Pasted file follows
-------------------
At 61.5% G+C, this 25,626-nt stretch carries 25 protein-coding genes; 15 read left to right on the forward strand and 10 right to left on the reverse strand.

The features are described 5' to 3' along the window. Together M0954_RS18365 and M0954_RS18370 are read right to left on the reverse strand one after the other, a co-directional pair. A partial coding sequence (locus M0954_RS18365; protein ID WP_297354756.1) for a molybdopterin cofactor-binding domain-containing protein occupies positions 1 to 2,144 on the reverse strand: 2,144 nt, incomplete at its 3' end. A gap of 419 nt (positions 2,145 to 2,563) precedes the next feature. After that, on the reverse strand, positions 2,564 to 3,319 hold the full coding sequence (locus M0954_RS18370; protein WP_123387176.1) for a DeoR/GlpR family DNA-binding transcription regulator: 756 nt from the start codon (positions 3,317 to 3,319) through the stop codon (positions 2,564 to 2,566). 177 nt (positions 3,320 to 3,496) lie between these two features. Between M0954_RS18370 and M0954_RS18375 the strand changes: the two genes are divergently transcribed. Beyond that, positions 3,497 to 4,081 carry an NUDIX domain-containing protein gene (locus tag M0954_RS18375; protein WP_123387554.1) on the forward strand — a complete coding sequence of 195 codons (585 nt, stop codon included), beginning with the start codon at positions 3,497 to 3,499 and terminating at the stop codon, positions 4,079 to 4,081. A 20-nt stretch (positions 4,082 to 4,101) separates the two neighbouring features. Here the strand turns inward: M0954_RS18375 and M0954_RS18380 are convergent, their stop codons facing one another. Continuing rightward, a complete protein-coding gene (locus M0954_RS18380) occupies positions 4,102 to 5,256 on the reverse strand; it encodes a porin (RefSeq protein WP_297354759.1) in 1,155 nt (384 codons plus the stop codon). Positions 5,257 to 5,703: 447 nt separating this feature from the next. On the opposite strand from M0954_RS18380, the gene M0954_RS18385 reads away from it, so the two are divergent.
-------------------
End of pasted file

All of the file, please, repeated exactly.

At 61.5% G+C, this 25,626-nt stretch carries 25 protein-coding genes; 15 read left to right on the forward strand and 10 right to left on the reverse strand.

The features are described 5' to 3' along the window. Together M0954_RS18365 and M0954_RS18370 are read right to left on the reverse strand one after the other, a co-directional pair. A partial coding sequence (locus M0954_RS18365; protein ID WP_297354756.1) for a molybdopterin cofactor-binding domain-containing protein occupies positions 1 to 2,144 on the reverse strand: 2,144 nt, incomplete at its 3' end. A gap of 419 nt (positions 2,145 to 2,563) precedes the next feature. After that, on the reverse strand, positions 2,564 to 3,319 hold the full coding sequence (locus M0954_RS18370; protein WP_123387176.1) for a DeoR/GlpR family DNA-binding transcription regulator: 756 nt from the start codon (positions 3,317 to 3,319) through the stop codon (positions 2,564 to 2,566). 177 nt (positions 3,320 to 3,496) lie between these two features. Between M0954_RS18370 and M0954_RS18375 the strand changes: the two genes are divergently transcribed. Beyond that, positions 3,497 to 4,081 carry an NUDIX domain-containing protein gene (locus tag M0954_RS18375; protein WP_123387554.1) on the forward strand — a complete coding sequence of 195 codons (585 nt, stop codon included), beginning with the start codon at positions 3,497 to 3,499 and terminating at the stop codon, positions 4,079 to 4,081. A 20-nt stretch (positions 4,082 to 4,101) separates the two neighbouring features. Here the strand turns inward: M0954_RS18375 and M0954_RS18380 are convergent, their stop codons facing one another. Continuing rightward, a complete protein-coding gene (locus M0954_RS18380) occupies positions 4,102 to 5,256 on the reverse strand; it encodes a porin (RefSeq protein WP_297354759.1) in 1,155 nt (384 codons plus the stop codon). Positions 5,257 to 5,703: 447 nt separating this feature from the next. On the opposite strand from M0954_RS18380, the gene M0954_RS18385 reads away from it, so the two are divergent.